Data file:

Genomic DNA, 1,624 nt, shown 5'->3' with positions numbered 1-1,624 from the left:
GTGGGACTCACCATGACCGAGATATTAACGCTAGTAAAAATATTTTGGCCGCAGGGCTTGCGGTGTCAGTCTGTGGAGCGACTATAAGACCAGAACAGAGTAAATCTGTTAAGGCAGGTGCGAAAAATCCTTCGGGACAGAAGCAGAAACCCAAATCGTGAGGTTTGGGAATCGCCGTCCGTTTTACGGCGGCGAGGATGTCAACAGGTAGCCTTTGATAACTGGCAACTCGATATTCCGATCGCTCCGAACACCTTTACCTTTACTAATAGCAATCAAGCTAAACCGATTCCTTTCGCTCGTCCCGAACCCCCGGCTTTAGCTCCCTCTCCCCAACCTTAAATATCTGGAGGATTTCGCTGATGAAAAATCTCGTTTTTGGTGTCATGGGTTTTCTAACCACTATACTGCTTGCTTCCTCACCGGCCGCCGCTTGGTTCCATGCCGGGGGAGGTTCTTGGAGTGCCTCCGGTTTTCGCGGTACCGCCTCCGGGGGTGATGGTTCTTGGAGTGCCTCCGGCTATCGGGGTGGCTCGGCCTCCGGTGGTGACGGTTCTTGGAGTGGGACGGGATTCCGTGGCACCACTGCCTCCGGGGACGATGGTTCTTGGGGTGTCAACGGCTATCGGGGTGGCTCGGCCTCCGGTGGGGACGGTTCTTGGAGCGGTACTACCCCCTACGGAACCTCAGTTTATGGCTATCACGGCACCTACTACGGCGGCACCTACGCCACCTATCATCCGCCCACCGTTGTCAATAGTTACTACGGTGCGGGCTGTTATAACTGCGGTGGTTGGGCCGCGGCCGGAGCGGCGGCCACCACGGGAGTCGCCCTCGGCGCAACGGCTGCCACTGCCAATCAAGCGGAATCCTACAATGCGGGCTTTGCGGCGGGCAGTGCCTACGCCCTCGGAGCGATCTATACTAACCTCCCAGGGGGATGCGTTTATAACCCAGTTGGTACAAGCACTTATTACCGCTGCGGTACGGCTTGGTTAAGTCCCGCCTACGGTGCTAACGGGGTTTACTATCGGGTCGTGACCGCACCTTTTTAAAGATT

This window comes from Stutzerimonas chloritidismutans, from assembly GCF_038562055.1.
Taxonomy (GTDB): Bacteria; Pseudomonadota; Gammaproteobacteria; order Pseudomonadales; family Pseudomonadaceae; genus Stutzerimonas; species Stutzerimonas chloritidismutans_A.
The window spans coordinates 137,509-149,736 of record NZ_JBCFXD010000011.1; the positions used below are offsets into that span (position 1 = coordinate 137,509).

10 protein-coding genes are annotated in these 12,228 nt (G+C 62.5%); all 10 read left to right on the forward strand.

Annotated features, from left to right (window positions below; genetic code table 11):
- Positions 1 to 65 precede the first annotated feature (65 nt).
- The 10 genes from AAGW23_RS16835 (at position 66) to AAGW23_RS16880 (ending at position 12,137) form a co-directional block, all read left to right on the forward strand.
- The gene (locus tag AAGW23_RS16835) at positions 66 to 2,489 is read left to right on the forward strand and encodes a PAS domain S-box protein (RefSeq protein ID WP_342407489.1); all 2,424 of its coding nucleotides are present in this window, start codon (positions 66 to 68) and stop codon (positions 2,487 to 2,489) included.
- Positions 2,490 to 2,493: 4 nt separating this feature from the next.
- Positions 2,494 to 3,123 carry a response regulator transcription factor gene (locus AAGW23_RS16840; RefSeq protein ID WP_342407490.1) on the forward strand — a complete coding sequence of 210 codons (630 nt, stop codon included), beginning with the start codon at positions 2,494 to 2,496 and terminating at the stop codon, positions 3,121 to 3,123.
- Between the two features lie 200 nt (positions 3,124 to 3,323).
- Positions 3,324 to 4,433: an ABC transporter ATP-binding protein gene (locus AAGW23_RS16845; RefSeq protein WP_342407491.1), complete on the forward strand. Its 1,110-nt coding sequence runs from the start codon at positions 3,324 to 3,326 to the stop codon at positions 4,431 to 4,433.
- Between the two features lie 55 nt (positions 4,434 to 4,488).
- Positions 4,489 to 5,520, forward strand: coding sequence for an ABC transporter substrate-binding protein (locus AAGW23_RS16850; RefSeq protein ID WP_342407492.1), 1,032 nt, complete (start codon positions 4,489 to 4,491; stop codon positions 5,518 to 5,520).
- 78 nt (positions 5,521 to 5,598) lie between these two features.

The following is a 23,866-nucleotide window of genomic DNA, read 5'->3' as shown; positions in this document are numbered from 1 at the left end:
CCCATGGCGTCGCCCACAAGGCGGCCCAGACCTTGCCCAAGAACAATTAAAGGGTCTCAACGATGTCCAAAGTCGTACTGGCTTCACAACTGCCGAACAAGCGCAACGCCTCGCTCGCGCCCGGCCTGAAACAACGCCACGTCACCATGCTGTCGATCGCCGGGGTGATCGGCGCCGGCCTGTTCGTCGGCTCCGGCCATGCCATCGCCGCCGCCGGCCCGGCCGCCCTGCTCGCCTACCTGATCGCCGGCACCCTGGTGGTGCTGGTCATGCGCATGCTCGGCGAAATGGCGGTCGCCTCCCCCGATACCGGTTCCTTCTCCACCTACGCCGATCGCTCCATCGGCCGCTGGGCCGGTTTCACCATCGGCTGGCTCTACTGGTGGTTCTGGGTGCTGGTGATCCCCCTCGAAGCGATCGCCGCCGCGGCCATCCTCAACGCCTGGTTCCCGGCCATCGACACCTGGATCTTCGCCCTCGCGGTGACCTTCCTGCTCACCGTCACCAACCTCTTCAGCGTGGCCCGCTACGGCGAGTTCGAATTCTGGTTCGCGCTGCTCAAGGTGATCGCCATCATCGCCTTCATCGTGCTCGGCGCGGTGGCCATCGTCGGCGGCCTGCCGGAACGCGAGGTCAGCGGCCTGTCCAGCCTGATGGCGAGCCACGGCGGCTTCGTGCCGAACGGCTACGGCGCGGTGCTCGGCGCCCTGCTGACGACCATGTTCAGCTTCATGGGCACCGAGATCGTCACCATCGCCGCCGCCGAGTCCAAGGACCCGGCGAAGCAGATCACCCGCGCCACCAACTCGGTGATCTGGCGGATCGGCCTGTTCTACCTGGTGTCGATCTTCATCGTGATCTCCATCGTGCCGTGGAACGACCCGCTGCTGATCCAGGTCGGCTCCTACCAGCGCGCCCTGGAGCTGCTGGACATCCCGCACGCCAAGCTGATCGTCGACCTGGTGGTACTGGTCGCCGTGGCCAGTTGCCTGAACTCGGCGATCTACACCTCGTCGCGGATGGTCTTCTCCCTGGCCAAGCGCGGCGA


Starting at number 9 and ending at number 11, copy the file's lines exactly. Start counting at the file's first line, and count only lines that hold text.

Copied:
- The 10 genes from AAGW23_RS16835 (at position 66) to AAGW23_RS16880 (ending at position 12,137) form a co-directional block, all read left to right on the forward strand.
- The gene (locus tag AAGW23_RS16835) at positions 66 to 2,489 is read left to right on the forward strand and encodes a PAS domain S-box protein (RefSeq protein ID WP_342407489.1); all 2,424 of its coding nucleotides are present in this window, start codon (positions 66 to 68) and stop codon (positions 2,487 to 2,489) included.
- Positions 2,490 to 2,493: 4 nt separating this feature from the next.